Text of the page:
Developers broke ground Tuesday, December 6th for the largest redevelopment project in Wilson’s history, the conversion of a brick tobacco warehouse into apartments, commercial development and a visitor’s center for a massive art project.
Capilano Capital, LLC recently completed its purchase of the former Hi-Dollar Tobacco Warehouse from Wilson Downtown Properties. Now Waukeshaw Development, in partnership with Echelon Resources, will begin work on Hi-Dollar, located at 230 South Goldsboro St., one of two remaining historic brick tobacco warehouses in Historic Downtown Wilson.
The $12 million project, which will be known as Whirligig Station, will offer approximately 90 market-rate loft apartments; several commercial spaces including restaurant, retail and office; and a welcome center for the Vollis Simpson Whirligig Park, scheduled to open in 2017.
The renovation is anticipated to expand the existing square footage of the 64,000-square-foot building to more than 90,000 square feet. Completion of the project is expected in 12-15 months.
Also previously known as the Cooper, Watson, Gibbons and Centre Brick, the massive warehouse sits at the birthplace of the Wilson tobacco market, known from 1919 until recent years as the largest market of bright leaf flue-cured tobacco in the country. The original frame building, built in 1896, was damaged by fire in 1900 and rebuilt with brick. The main façade fronting Goldsboro Street and the Whirligig Park site features a series of dramatic brick arches and a large arched wagon door. The building is a pivotal structure in the Wilson Central Business/Tobacco Warehouse National Register Historic District.
“Wilson has so much potential for revitalization,” said Dave McCormack of Waukeshaw Development of his first visit to the city five years ago. “We were taken in with the historic building stock, but we were most impressed with the community’s vision for its downtown and their forward thinking approach to development, not just with this project, but with their plans for the Whirligig Park project, and the surrounding Innovation & Arts Zone. I think Historic Downtown Wilson has massive potential to be a great destination and a great place to live. We are thrilled to be part of that process, and to work with the City and Wilson Downtown Properties, to bring new life to this iconic building.”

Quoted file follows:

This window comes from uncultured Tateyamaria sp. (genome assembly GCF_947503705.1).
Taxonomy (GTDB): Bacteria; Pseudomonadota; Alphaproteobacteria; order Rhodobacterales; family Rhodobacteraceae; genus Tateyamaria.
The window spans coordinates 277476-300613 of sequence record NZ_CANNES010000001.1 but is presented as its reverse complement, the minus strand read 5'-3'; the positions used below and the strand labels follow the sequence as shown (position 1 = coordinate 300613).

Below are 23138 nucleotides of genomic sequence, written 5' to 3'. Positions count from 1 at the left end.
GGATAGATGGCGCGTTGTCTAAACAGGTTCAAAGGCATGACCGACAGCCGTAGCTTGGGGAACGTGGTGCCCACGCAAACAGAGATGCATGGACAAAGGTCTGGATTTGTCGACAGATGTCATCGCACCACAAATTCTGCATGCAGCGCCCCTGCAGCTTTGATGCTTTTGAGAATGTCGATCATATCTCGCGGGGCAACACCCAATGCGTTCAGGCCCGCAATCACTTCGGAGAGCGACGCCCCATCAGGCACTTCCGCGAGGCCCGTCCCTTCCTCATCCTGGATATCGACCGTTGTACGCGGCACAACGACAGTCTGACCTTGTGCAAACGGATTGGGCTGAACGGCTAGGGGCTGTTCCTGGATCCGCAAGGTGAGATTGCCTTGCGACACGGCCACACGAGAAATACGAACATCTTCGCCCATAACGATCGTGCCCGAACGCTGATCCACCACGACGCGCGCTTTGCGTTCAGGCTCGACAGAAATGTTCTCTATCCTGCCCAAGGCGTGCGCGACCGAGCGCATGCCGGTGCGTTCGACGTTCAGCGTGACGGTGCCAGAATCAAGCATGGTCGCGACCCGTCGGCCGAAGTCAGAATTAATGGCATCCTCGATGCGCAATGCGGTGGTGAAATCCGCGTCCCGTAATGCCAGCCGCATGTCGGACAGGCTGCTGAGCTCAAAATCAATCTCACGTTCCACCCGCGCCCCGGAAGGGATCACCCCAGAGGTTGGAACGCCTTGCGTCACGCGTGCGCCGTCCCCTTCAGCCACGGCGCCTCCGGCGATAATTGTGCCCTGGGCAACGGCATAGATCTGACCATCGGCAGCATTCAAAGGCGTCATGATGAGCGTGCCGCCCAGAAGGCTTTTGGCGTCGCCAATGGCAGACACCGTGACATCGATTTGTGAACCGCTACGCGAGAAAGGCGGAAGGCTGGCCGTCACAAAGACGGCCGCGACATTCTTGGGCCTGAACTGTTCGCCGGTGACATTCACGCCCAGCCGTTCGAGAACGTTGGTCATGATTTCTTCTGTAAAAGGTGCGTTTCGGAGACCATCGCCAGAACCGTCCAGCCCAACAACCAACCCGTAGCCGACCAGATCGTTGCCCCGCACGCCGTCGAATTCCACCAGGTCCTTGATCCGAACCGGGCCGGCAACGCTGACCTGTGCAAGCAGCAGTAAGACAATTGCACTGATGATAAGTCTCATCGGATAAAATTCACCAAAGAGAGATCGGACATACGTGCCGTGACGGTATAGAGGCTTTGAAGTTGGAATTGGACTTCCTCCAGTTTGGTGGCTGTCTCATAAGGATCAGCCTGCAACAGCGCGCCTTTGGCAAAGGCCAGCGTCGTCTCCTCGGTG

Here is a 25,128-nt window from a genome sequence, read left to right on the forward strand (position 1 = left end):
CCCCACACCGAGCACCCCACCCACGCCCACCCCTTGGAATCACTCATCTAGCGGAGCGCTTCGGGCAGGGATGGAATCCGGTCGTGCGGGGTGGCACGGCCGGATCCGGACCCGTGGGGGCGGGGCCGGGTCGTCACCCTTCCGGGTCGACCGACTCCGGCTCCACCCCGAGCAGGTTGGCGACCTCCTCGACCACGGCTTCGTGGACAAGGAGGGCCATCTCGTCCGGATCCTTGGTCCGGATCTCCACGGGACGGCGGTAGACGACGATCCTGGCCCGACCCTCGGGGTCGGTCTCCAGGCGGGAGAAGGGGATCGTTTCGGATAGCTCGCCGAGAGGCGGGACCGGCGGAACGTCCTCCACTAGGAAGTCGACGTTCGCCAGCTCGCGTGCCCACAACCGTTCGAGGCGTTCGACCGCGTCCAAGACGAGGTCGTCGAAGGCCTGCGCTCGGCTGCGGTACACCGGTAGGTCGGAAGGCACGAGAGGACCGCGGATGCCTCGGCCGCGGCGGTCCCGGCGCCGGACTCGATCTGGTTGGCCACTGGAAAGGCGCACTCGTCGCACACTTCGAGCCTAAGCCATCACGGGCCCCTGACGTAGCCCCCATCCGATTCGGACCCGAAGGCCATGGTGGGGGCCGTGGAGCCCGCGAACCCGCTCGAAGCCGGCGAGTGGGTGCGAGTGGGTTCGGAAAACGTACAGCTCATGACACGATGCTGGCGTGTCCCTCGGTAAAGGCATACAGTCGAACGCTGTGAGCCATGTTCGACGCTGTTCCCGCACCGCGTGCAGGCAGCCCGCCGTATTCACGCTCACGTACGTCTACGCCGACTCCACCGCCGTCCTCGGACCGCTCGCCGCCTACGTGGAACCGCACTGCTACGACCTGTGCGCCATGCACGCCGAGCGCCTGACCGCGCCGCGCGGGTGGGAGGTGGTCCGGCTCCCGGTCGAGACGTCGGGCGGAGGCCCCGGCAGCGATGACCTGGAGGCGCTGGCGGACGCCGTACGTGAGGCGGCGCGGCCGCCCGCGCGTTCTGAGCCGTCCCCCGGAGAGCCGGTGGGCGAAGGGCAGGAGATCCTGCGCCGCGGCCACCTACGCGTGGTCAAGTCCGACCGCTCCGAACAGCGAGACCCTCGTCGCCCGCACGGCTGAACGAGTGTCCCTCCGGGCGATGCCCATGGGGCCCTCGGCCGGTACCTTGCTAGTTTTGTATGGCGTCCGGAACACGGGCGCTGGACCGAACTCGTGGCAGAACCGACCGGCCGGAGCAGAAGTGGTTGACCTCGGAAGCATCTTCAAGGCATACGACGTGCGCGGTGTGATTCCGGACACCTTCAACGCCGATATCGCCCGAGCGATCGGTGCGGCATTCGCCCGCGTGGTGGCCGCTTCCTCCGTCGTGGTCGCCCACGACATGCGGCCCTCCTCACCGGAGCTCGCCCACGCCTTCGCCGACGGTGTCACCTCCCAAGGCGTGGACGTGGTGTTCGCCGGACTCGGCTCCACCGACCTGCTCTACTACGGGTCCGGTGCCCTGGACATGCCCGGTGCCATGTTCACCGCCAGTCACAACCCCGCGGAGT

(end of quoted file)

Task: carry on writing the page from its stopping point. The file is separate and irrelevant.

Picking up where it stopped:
Wilson City Manager Grant Goings said, “While this is clearly the single largest redevelopment project in the history of our downtown, we’re just getting started. A project of this size in a community of our size is extremely rare and will be transformational for the area. We plan to take full advantage of the momentum of this project to continue redeveloping downtown and build our innovation economy.”
“This is a complicated project, and one that’s been difficult to pull together,” said McCormack. “The city administration and Wilson Downtown Properties have been incredibly progressive and forward thinking in helping us get this done, and we could not have done it without them. When I see the overall development goals for the community, I see that the team here is not only dreaming big, they have the capacity and the determination to get it done.”
Tom Corbett, president of the Wilson Downtown Properties volunteer board, said, “When the Smith Warehouse was demolished for salvage in 2007, Wilson Downtown Properties realized the urgency to preserve a key property honoring the city’s tobacco heritage and took on the challenge to redevelop the property. We are very proud that our perseverance is paying off and that this historic warehouse will be reused for a vibrant mixed-use project. This project, along with the Whirligig Park, and surrounding development like the Nash Street Lofts and 217 Brew Works, are serving as major catalyst projects to the bright future of Historic Downtown Wilson.”
“After emerging from a prolonged economic downturn, we are ecstatic to find the right development partner to bring this property back to life. It should be noted that this is the largest redevelopment project to date in downtown history. We have had the opportunity to see similar projects completed by members of Waukeshaw Development and believe the economic impact on Historic Downtown Wilson and the entire community will be tremendous.”
The project will be financed with a combination of Federal Tax Credits, N.C. Mill Credits, local incentives, and traditional bank financing.
Wilson Downtown Properties, Inc. is a non-profit 501(c) 3 organization and acts as the redevelopment partner of the Wilson Downtown Development Corporation (WDDC). WDP was created in order to put obsolete properties back into adaptive reuse. This organization is able to purchase or receive donations of downtown properties and negotiate their resale and redevelopment to partners that open viable retail and restaurant establishments.
About the developers
John David McCormack, president of Waukeshaw Development, Inc., has overseen or has underway, adaptive reuse and historic tax credit developments in the area comprising more than 500,000 square feet that reflect investment of more than $60 million. McCormack also works with municipalities through Virginia and North Carolina, and has expertise in many small and emerging markets including Bedford, Blackstone, Martinsville, and Cape Charles on Virginia’s Eastern Shore.
Edwin Gaskins is president of Echelon Resources, Inc. Echelon focuses on financing and developing historic redevelopment projects as well as facilitating community economic development initiatives.”